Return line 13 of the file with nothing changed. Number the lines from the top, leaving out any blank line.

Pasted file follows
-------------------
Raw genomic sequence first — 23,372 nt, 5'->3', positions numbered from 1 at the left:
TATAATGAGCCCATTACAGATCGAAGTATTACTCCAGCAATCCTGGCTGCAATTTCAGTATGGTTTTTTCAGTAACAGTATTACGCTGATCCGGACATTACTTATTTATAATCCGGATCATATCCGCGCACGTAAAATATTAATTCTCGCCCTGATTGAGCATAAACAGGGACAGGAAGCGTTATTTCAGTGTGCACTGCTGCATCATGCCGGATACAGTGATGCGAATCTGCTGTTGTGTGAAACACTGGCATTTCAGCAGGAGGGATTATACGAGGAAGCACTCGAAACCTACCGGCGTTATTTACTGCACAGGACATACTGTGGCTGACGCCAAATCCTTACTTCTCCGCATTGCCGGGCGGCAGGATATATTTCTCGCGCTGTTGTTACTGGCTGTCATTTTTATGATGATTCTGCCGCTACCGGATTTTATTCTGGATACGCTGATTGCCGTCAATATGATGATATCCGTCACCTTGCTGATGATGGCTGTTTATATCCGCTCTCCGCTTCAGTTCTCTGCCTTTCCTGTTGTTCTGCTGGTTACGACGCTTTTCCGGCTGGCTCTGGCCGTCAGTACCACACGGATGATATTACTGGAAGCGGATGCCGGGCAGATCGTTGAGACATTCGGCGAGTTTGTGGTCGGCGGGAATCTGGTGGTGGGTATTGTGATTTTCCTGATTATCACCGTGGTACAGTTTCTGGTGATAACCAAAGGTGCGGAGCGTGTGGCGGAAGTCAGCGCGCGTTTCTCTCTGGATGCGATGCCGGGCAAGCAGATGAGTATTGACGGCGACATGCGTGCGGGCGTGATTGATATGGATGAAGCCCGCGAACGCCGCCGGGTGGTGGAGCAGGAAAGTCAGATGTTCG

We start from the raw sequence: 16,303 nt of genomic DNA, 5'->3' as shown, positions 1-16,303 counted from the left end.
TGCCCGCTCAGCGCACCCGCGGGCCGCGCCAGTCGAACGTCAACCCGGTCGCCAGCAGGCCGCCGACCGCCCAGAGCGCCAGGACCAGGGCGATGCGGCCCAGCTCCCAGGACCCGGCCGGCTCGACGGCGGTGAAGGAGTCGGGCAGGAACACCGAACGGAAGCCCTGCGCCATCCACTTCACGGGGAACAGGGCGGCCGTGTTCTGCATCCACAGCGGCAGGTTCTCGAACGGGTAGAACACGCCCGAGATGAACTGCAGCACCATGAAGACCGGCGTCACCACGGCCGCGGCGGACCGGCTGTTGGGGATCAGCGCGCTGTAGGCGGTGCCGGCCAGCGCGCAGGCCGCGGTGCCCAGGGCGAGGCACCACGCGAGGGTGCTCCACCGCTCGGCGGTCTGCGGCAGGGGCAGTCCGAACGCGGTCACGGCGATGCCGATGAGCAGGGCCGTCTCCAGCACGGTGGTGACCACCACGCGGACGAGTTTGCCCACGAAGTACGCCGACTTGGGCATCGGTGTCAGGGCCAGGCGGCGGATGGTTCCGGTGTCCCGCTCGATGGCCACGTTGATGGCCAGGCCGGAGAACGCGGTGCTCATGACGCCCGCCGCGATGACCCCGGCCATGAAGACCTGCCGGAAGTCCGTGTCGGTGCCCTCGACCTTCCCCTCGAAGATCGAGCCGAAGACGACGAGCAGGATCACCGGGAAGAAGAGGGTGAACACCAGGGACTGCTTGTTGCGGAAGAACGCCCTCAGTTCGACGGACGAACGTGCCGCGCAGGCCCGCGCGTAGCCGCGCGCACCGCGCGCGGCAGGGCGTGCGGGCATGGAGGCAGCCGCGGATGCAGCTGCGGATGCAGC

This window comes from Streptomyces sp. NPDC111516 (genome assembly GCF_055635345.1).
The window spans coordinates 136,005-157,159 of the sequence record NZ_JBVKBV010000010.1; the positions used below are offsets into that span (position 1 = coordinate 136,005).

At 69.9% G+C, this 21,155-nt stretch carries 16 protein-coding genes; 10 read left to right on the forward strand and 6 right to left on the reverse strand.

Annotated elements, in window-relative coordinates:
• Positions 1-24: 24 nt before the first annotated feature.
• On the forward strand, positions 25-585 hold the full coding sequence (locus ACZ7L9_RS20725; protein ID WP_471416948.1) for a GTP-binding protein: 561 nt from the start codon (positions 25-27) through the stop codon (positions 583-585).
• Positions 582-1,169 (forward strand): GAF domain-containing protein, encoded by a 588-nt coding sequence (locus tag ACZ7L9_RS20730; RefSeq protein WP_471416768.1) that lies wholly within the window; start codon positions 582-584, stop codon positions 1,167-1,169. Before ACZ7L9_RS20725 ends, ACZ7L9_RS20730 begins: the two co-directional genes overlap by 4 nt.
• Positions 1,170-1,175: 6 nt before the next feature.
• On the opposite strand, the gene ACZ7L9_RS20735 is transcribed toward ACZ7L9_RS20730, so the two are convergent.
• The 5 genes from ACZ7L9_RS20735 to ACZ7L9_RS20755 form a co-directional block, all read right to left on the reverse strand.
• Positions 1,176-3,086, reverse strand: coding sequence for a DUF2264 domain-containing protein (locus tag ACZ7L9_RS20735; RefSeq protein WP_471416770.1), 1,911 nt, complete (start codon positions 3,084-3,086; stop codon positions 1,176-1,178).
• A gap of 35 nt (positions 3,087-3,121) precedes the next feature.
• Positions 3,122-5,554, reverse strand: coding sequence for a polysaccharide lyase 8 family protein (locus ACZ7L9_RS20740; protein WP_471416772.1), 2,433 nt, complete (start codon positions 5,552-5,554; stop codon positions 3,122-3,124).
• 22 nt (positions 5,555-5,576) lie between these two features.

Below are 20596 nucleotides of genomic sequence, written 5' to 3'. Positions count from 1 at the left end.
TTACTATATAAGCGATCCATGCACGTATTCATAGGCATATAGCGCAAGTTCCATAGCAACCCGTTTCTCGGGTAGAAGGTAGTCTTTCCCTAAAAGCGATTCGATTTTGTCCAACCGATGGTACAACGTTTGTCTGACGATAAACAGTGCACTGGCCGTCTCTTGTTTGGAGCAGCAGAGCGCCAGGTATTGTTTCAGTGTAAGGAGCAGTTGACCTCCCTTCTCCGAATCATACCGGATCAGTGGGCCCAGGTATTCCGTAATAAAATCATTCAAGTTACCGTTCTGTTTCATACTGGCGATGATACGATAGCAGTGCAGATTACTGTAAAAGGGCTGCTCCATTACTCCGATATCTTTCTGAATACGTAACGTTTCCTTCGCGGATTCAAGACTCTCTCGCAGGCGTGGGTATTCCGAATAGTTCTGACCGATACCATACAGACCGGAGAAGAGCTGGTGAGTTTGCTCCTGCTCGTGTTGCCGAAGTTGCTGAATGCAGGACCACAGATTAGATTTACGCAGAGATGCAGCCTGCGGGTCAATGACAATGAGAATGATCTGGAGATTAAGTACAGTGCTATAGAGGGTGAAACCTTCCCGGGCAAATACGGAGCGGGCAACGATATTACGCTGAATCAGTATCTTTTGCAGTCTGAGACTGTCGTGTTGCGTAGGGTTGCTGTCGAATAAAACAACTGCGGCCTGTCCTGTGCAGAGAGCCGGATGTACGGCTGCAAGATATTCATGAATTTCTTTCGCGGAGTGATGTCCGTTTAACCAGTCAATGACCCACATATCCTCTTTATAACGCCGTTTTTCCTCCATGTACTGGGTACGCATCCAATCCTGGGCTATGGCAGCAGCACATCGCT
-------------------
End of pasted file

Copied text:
• On the opposite strand, the gene ACZ7L9_RS20735 is transcribed toward ACZ7L9_RS20730, so the two are convergent.